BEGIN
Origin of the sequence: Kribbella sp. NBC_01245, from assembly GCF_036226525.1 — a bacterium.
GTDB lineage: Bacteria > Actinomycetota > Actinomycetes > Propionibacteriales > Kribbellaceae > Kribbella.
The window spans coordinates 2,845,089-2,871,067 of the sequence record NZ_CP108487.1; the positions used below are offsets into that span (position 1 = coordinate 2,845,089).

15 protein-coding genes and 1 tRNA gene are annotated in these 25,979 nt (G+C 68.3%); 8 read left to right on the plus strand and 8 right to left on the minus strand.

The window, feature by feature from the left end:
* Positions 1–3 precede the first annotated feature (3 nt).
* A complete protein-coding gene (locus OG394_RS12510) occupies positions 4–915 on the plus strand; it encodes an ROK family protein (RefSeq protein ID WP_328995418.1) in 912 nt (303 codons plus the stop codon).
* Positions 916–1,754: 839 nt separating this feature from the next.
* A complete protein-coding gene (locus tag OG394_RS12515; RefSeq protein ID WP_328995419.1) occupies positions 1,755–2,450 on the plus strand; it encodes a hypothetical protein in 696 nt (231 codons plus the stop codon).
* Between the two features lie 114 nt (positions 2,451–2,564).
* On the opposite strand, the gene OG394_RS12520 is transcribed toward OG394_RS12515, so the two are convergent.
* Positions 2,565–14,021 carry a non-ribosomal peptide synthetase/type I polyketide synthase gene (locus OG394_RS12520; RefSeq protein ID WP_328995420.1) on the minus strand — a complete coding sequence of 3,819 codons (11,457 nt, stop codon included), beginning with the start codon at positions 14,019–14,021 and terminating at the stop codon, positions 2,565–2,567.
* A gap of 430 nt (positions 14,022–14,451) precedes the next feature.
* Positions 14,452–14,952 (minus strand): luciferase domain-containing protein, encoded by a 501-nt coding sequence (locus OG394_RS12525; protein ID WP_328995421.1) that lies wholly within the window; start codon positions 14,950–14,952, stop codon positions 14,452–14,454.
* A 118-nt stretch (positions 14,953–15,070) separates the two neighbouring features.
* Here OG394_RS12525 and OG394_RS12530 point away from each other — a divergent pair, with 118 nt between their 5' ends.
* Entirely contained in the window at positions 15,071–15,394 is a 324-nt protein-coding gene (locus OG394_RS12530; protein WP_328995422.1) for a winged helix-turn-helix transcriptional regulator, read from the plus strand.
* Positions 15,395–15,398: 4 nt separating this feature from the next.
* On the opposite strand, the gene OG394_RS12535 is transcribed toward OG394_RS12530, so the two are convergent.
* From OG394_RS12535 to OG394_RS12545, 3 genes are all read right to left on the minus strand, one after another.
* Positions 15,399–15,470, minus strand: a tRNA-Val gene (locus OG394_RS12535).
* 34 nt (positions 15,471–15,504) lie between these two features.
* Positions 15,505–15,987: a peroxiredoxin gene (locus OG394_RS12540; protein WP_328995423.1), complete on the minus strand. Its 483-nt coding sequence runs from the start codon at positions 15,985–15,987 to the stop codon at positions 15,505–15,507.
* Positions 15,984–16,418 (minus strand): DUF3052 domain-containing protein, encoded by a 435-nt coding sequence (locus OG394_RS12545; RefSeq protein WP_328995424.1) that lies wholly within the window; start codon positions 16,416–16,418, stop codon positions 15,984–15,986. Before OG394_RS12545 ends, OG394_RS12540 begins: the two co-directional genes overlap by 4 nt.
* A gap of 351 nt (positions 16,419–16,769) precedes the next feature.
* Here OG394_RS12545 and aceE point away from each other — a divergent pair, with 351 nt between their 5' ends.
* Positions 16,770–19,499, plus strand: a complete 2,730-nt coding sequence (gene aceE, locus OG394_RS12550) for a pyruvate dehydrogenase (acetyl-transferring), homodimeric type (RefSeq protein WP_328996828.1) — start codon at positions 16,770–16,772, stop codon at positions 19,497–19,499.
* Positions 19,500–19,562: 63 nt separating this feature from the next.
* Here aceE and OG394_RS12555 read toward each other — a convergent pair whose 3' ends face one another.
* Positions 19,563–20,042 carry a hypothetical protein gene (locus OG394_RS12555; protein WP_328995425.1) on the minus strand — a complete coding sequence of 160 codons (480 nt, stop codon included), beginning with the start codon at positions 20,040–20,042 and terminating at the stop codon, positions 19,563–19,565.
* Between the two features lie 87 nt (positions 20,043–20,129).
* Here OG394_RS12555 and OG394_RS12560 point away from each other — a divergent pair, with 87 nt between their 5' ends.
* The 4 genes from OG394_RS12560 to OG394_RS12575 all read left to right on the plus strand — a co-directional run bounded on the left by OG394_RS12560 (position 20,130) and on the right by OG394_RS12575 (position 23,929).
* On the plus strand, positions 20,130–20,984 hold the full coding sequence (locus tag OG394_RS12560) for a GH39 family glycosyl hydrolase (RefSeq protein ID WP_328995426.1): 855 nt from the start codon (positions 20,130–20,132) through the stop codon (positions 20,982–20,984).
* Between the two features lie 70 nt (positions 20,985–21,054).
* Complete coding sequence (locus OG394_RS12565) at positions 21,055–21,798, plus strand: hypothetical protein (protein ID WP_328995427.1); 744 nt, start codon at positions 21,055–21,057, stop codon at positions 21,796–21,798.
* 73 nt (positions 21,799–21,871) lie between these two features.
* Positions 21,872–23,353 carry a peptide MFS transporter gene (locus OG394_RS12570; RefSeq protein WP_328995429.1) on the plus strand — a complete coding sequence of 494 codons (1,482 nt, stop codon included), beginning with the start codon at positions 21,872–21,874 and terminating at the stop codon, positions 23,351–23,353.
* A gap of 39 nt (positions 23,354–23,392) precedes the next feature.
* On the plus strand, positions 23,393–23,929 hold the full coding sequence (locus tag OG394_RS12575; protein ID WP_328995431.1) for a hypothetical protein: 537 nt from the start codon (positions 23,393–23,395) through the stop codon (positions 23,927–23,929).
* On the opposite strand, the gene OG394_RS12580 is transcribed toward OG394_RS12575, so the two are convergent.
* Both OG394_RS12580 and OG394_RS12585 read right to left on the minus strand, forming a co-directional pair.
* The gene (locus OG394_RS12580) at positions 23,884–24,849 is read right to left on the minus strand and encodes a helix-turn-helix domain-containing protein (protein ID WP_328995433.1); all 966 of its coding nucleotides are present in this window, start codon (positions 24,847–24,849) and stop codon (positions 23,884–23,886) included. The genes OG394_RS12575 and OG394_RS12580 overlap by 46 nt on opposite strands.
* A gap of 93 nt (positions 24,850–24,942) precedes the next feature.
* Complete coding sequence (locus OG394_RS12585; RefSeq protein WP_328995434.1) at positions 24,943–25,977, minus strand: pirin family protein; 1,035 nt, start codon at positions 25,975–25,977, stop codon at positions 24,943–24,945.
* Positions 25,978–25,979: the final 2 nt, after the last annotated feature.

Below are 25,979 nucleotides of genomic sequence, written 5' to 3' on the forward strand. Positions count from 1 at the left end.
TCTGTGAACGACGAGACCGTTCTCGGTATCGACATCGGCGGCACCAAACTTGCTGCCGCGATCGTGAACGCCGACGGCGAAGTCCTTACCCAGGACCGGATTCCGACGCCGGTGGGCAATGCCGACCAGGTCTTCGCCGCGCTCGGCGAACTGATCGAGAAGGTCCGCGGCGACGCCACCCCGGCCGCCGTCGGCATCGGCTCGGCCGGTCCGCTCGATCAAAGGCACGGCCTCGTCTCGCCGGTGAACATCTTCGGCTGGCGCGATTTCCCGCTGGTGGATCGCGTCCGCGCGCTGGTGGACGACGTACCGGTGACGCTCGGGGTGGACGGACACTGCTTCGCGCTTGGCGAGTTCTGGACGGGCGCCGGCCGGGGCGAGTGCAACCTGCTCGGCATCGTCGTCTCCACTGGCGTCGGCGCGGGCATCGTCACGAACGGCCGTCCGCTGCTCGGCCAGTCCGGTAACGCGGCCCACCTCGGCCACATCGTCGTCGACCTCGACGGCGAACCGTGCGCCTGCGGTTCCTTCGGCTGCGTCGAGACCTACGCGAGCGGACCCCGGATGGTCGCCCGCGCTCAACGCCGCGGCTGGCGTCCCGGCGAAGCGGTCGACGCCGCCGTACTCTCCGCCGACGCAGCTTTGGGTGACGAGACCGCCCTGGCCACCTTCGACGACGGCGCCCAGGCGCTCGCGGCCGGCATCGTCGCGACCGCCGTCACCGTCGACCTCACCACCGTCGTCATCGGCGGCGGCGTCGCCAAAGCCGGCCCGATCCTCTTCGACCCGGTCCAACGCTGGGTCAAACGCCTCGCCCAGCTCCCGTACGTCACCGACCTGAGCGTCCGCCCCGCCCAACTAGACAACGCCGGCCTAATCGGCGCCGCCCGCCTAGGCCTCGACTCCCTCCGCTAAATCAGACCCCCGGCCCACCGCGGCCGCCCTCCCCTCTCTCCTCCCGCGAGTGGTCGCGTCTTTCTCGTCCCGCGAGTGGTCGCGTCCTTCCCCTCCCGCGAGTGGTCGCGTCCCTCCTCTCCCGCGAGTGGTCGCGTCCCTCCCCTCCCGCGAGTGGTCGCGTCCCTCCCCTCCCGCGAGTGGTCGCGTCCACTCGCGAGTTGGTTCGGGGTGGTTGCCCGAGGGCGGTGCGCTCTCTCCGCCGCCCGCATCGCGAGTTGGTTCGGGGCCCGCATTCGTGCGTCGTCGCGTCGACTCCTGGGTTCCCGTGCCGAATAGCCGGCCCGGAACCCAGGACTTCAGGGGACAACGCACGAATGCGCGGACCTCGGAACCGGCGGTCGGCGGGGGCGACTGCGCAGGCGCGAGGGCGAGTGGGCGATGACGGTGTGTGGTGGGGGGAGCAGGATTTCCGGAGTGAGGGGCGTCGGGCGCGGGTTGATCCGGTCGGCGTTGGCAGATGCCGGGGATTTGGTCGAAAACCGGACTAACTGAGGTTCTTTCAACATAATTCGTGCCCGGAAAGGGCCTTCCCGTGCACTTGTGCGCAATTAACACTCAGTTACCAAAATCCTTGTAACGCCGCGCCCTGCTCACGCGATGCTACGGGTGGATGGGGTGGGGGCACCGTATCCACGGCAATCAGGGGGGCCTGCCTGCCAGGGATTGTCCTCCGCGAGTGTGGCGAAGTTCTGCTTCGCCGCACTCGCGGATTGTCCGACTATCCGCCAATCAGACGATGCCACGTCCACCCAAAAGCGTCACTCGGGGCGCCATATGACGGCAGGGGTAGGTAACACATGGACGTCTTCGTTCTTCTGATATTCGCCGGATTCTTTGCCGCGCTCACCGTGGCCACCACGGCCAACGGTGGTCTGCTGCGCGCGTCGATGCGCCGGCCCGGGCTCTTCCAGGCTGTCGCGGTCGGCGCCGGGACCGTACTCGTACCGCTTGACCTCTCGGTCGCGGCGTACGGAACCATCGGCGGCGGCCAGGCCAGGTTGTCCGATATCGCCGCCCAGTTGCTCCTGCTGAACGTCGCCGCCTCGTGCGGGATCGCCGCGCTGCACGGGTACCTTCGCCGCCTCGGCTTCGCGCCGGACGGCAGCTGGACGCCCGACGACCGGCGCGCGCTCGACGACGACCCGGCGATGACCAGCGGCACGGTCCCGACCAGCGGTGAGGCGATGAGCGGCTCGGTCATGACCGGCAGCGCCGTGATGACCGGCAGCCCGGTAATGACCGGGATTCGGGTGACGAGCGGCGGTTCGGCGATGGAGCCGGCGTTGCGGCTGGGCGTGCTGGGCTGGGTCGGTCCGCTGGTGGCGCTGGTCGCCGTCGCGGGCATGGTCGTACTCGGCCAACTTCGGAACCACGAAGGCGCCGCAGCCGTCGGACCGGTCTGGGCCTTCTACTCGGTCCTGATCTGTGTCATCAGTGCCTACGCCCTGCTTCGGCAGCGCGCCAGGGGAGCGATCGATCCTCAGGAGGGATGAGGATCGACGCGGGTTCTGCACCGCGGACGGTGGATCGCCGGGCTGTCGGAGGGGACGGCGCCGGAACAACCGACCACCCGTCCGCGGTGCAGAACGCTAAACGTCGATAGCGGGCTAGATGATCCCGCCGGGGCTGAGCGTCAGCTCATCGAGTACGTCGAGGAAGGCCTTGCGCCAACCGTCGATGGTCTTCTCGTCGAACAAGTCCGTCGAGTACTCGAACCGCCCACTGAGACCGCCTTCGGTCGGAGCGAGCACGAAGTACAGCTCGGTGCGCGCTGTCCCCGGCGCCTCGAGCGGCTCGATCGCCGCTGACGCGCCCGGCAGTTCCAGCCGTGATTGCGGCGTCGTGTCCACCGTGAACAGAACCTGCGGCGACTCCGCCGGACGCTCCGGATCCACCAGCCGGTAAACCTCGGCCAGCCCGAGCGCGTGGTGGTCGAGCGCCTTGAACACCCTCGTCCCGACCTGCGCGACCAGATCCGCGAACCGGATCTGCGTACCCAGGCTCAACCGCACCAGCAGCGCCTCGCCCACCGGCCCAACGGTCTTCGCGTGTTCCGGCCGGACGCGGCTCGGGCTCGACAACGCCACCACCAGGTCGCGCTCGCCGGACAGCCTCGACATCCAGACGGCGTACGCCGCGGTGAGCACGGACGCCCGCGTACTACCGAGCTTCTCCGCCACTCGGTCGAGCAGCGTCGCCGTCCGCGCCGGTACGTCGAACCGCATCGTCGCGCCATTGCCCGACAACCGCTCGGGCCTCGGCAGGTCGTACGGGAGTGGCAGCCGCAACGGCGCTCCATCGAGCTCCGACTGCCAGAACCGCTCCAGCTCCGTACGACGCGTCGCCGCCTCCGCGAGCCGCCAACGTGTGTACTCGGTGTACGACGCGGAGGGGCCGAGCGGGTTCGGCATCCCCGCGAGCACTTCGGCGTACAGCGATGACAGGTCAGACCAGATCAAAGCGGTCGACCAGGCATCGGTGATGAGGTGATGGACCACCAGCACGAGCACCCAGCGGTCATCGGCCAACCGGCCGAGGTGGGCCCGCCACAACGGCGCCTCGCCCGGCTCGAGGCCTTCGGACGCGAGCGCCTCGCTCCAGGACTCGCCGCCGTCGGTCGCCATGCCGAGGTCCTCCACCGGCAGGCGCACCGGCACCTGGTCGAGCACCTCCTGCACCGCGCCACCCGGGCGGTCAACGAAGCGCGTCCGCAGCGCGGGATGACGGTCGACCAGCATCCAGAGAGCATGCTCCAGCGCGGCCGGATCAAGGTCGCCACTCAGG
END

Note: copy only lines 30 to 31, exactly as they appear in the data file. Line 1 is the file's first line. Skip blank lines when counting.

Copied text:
* Positions 19,563–20,042 carry a hypothetical protein gene (locus OG394_RS12555; protein WP_328995425.1) on the minus strand — a complete coding sequence of 160 codons (480 nt, stop codon included), beginning with the start codon at positions 20,040–20,042 and terminating at the stop codon, positions 19,563–19,565.
* Between the two features lie 87 nt (positions 20,043–20,129).